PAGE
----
Native Image

Native Image is a technology to ahead-of-time compile Java code to a standalone executable, called a native image. This executable includes the application classes, classes from its dependencies, runtime library classes, and statically linked native code from JDK. It does not run on the Java VM, but includes necessary components like memory management, thread scheduling, and so on from a different runtime system, called “Substrate VM”. Substrate VM is the name for the runtime components (like the deoptimizer, garbage collector, thread scheduling etc.). The resulting program has faster startup time and lower runtime memory overhead compared to a JVM.

The Native Image builder or native-image is a utility that processes all classes of an application and their dependencies, including those from the JDK. It statically analyzes these data to determine which classes and methods are reachable during the application execution. Then it ahead-of-time compiles that reachable code and data to a native executable for a specific operating system and architecture. This entire process is called building an image (or the image build time) to clearly distinguish it from the compilation of Java source code to bytecode.

Native Image supports JVM-based languages, e.g., Java, Scala, Clojure, Kotlin. The resulting image can, optionally, execute dynamic languages like JavaScript, Ruby, R or Python. Polyglot embeddings can also be compiled ahead-of-time. To inform native-image of a guest language used by an application, specify --language:<languageId> for each guest language (e.g., --language:js).

License #

The Native Image technology is distributed as a separate installable to GraalVM. Native Image for GraalVM Community Edition is licensed under the GPL 2 with Classpath Exception.

Install Native Image #

Native Image can be added to GraalVM with the GraalVM Updater tool.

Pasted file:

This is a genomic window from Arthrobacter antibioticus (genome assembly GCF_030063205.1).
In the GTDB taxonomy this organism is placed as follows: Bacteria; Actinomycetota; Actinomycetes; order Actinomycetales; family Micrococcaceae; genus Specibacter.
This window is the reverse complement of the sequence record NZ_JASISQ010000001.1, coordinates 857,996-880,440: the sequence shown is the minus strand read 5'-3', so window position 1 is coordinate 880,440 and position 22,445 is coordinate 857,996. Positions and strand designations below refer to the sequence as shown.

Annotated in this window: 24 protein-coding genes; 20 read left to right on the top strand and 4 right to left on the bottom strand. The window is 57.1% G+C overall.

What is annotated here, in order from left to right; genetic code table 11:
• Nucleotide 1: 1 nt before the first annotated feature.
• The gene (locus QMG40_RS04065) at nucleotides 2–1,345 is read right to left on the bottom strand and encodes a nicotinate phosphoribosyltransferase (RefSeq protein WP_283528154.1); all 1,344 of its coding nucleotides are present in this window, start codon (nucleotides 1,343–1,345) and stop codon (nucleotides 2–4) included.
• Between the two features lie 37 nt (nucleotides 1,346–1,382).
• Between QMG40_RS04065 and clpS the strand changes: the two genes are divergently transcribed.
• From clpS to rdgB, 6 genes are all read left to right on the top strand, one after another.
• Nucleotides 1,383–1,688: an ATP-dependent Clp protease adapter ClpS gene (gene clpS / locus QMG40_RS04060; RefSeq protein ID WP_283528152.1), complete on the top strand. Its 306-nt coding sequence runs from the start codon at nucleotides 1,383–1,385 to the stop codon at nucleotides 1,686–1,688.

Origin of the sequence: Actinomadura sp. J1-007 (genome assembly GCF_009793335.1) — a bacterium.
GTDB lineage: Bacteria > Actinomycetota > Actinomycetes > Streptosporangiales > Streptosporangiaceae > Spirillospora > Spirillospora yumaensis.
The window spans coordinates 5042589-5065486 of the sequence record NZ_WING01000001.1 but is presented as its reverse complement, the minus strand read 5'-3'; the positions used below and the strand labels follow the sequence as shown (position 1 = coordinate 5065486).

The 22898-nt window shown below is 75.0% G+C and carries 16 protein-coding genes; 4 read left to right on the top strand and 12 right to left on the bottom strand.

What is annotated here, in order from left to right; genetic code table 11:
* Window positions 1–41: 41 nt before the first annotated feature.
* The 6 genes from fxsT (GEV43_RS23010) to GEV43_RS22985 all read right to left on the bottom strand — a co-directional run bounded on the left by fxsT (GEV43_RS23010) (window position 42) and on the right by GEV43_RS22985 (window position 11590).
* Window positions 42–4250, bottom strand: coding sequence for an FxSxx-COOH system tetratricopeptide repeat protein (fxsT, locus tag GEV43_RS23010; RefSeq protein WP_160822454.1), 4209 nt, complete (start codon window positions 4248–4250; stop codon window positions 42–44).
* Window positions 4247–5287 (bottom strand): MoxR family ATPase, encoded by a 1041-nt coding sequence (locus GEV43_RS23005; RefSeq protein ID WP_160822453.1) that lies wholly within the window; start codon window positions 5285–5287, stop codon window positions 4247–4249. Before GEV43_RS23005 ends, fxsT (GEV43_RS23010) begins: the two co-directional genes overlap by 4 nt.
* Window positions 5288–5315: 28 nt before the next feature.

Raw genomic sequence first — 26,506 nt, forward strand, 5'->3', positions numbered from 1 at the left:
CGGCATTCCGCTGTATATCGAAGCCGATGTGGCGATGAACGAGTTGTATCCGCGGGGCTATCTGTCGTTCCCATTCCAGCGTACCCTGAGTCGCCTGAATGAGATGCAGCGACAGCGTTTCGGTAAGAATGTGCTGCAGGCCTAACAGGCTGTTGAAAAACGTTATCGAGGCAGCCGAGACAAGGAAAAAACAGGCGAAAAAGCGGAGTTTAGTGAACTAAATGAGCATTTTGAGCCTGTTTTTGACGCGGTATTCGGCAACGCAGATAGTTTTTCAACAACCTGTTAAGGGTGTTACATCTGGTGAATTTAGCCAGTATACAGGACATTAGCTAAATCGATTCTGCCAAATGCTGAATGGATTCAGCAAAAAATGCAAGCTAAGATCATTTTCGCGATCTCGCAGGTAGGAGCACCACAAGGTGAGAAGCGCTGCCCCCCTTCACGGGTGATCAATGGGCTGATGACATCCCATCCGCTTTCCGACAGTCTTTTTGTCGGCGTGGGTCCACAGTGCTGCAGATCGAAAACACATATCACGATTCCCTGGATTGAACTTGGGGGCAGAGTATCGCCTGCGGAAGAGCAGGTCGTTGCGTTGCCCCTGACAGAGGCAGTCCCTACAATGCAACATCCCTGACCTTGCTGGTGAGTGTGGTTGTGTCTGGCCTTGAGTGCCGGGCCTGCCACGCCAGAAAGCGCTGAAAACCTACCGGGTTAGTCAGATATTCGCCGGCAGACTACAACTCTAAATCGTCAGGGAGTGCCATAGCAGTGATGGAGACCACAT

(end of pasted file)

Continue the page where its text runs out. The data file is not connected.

Run this command to install Native Image:

gu install native-image

After this additional step, the native-image executable will become available in the GRAALVM_HOME/bin directory.

The above command will install Native Image from the GitHub catalog for GraalVM Community users. For GraalVM Enterprise users, the manual installation is required.

Prerequisites #

For compilation native-image depends on the local toolchain. Install glibc-devel, zlib-devel (header files for the C library and zlib) and gcc, using a package manager available on your OS. Some Linux distributions may additionally require libstdc++-static.

On Oracle Linux use yum package manager:

sudo yum install gcc glibc-devel zlib-devel

You can still install libstdc++-static as long as the optional repositories are enabled (ol7_optional_latest on Oracle Linux 7 and ol8_codeready_builder on Oracle Linux 8).

On Ubuntu Linux use apt-get package manager:

sudo apt-get install build-essential libz-dev zlib1g-dev

On other Linux distributions use dnf package manager:

sudo dnf install gcc glibc-devel zlib-devel libstdc++-static

On macOS use xcode:

xcode-select --install

Prerequisites for Using Native Image on Windows

To make use of Native Image on Windows, follow the further recommendations. The required Microsoft Visual C++ (MSVC) version depends on the JDK version that GraalVM is based on. For GraalVM distribution based on JDK 8, you will need MSVC 2010 SP1 version. The recommended installation method is using Microsoft Windows SDK 7.1: